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Ethic Group of China

As a large united multi-national state, China is composed of 56 ethnic groups.

 . The Han Chinese
The Han Chinese are the largest ethnic group, where some 91.59 percent of the population was classified as Han Chinese (~1.2 billion ). Besides the majority Han Chinese, 55 other “nationalities” or ethnic groups are recognized in mainland China by the PRC government, numbering approximately 105 million people, mostly concentrated in the northwest, north, northeast, south, and southwest but with some in central interior areas.
The Han people are found in all parts of the country, but mainly in the middle and lower reaches of the Yellow River (Huanghe), the Yangtze River (Changjiang), and the Pearl River (Zhujiang) as well as the Songliao Plains.
The appellation of "Han" originated from the Han Dynasty during the 2nd and 3rd centuries, the first prosperous dynasty of Chinese history after Qin unifying China. And it continues to be the majority population in China, merged with many different tribal clans like the Yi, Qian, Di and Man. Before that, the people were called "Huaxia".
The earliest Han people can be traced to the Hua Xia tribe, who originally settled in the middle area of the Yellow River (Huanghe). The legendary leader of the Hua Xia tribe was Huang Di (Emperor Yellow). The Chinese refer to themselves as the descendants of Huang Di, and describe the Yellow River as the cradle of their civilization development.
. The Manchu
The Manchu, with a population of 9.82 million (by 1990), are mainly distributed in Liaoning, Jilin and Heilongjiang provinces, of which Liaoning has the most Manchus. A small number of the Manchus scatter in Inner Mongolia Autonomous Region, Xinjiang Uygur Autonomous Region, and Hebei and Shandong provinces.
Manchu has its own language and letters, which belong to the Manchu-Tungusic Austronesian of the Altaic Phylum. Manchu letters were created in the 16th century on the base of Mongolian letters. With more and more Manchus settling in the Central Plains since the Qing Dynasty (1644-1911), the economic and cultural exchange between the Hans and Manchus became more and more frequent and the Manchus gradually adopted the Han language.
The traditional costumes of a Manchu man are a narrow-cuffed short jacket over a long gown with a belt at the waist to facilitate horse-riding and hunting. Manchu women used to wear loose-bodied Cheongsams and embroidered shoes. In the past, Manchu men wore their hair long. They braided their hair and let the braids droop behind their heads. During the Qing Dynasty (1644-1911) the queue became the standard fashion throughout China, eventually becoming a political symbol of the dynasty. Women coiled their hair on top of their heads and wore earrings and headgear.
Most Manchus believed in Shamanism in the past, thinking that there were many gods commanding the world. Now this belief has faded away. The Manchu and the Han basically share the same festivals and holidays such as the Spring Festival, the Duanwu Festival and the Mid-autumn Festival, although there are still some differences in terms of celebrating ceremonies. During festivals, the Manchus always hold various traditional sports activities, of which the most common sports are Pearl Ball and skating.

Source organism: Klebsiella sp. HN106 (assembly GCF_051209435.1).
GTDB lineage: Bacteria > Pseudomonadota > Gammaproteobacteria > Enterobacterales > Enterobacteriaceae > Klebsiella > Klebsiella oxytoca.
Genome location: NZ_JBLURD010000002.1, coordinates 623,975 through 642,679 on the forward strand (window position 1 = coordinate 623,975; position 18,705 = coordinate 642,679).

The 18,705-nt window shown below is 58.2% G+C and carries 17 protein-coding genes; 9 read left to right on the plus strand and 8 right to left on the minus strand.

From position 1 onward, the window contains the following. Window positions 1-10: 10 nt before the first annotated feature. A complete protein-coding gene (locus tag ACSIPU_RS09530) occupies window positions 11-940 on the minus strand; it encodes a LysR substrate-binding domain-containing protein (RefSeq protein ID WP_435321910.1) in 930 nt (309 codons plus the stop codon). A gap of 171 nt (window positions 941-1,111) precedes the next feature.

Ⅲ. The Mongolians 
With a total population of over 4.8 million (as of 1990), the Mongolians live mainly in the Inner Mongolia Autonomous Region. Some are distributed in Xinjiang, Liaoning, Jilin, Heilongjiang, Gansu and Qinghai provinces. Others are scattered in Sichuan, Ningxia, Yunnan and Beijing.
The Mongolians have their own spoken and written language, which belongs to the Mongolian Austronesian of the Altaic Phylum. The Mongolians have three dialects: Inner Mongolian, Barag-Buryat and Uirad. The Mongolian script was created in the early 13th century on the basis of the Huihu script, which was revised and developed into the form used up to now.
The Mongolians have a fine cultural tradition, and made indelible contributions to Chinese culture and science. They created their script in the 13th century and later produced many outstanding historical and literary works, including the Inside History of Mongolia, which has been listed as one of the World Cultural Heritage in China by the UNESCO. Other great works of folk literature include the Life Story of Jianggar, an epic of the 15th century. Mongolian medicine has been best known for its Lamaist therapy, which is most effective for traumatic surgery and the setting of fractured bones.
The Mongolians believe in Lamaism. They are hospitable, zealous and frank. They always offer the breast and tail of the sheep or lamb as a special treat to distinguished guests, and drink wine and sing songs to entertain guests while they eat. Presenting Hada, a strip of white silk, to the guest is the highest etiquette of the Mongolians.
Ⅳ. The Tibetan
The Tibetan ethnic minority, with a population of 4,593,330 (by 1990), mostly lives in the Tibet Autonomous Region. There are also Tibetan communities in Qinghai, Gansu, Sichuan and Yunnan provinces.
With a long history, Tibetans have their own language and letters. The Tibetan language belongs to the Tibetan sub-branch of the Tibeto-Burman Austronesian of the Chinese-Tibetan Phylum. According to geographical divisions, it has three major local dialects: Weizang, Kangba and Ando. The Tibetan script, an alphabetic system of writing, was created in the early 7th century. With four vowels and 30 consonants, it is used in all areas inhabited by Tibetans.




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